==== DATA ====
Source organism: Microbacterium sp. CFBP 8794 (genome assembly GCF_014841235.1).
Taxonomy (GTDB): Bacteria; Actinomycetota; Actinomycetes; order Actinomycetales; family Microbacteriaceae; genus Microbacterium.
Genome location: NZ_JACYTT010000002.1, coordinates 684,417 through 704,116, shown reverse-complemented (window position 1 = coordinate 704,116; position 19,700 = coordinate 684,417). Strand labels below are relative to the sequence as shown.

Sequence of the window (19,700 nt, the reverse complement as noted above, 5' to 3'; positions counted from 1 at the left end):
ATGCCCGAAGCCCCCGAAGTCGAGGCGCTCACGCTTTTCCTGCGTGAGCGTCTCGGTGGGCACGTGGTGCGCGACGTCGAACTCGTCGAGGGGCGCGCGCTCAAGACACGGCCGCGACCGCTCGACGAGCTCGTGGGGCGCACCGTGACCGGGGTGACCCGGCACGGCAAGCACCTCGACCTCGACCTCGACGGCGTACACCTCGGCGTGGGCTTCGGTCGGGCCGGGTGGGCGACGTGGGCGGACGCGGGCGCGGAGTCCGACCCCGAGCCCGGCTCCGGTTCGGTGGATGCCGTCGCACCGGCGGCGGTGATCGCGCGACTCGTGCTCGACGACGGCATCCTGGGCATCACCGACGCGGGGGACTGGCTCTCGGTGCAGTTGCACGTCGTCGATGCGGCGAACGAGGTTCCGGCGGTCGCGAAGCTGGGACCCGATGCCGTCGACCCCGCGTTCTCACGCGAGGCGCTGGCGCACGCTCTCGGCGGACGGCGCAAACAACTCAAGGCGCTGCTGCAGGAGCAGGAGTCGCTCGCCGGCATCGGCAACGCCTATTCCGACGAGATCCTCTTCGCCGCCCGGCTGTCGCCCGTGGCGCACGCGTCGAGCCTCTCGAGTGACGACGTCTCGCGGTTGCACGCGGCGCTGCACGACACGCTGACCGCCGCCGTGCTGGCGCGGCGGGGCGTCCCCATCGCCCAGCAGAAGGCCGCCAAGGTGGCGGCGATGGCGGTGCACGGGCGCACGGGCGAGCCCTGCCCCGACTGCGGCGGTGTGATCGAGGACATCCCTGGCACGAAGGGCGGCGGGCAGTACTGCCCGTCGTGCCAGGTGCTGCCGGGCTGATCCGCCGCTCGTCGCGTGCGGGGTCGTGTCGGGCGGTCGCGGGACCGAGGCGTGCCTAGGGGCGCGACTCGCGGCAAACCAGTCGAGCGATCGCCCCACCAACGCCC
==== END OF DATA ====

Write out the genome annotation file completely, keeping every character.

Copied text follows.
Source organism: Microbacterium sp. CFBP 8794 (genome assembly GCF_014841235.1).
Taxonomy (GTDB): Bacteria; Actinomycetota; Actinomycetes; order Actinomycetales; family Microbacteriaceae; genus Microbacterium.
Genome location: NZ_JACYTT010000002.1, coordinates 684,417 through 704,116, shown reverse-complemented (window position 1 = coordinate 704,116; position 19,700 = coordinate 684,417). Strand labels below are relative to the sequence as shown.

Sequence of the window (19,700 nt, the reverse complement as noted above, 5' to 3'; positions counted from 1 at the left end):
ATGCCCGAAGCCCCCGAAGTCGAGGCGCTCACGCTTTTCCTGCGTGAGCGTCTCGGTGGGCACGTGGTGCGCGACGTCGAACTCGTCGAGGGGCGCGCGCTCAAGACACGGCCGCGACCGCTCGACGAGCTCGTGGGGCGCACCGTGACCGGGGTGACCCGGCACGGCAAGCACCTCGACCTCGACCTCGACGGCGTACACCTCGGCGTGGGCTTCGGTCGGGCCGGGTGGGCGACGTGGGCGGACGCGGGCGCGGAGTCCGACCCCGAGCCCGGCTCCGGTTCGGTGGATGCCGTCGCACCGGCGGCGGTGATCGCGCGACTCGTGCTCGACGACGGCATCCTGGGCATCACCGACGCGGGGGACTGGCTCTCGGTGCAGTTGCACGTCGTCGATGCGGCGAACGAGGTTCCGGCGGTCGCGAAGCTGGGACCCGATGCCGTCGACCCCGCGTTCTCACGCGAGGCGCTGGCGCACGCTCTCGGCGGACGGCGCAAACAACTCAAGGCGCTGCTGCAGGAGCAGGAGTCGCTCGCCGGCATCGGCAACGCCTATTCCGACGAGATCCTCTTCGCCGCCCGGCTGTCGCCCGTGGCGCACGCGTCGAGCCTCTCGAGTGACGACGTCTCGCGGTTGCACGCGGCGCTGCACGACACGCTGACCGCCGCCGTGCTGGCGCGGCGGGGCGTCCCCATCGCCCAGCAGAAGGCCGCCAAGGTGGCGGCGATGGCGGTGCACGGGCGCACGGGCGAGCCCTGCCCCGACTGCGGCGGTGTGATCGAGGACATCCCTGGCACGAAGGGCGGCGGGCAGTACTGCCCGTCGTGCCAGGTGCTGCCGGGCTGATCCGCCGCTCGTCGCGTGCGGGGTCGTGTCGGGCGGTCGCGGGACCGAGGCGTGCCTAGGGGCGCGACTCGCGGCAAACCAGTCGAGCGATCGCCCCACCAACGCCC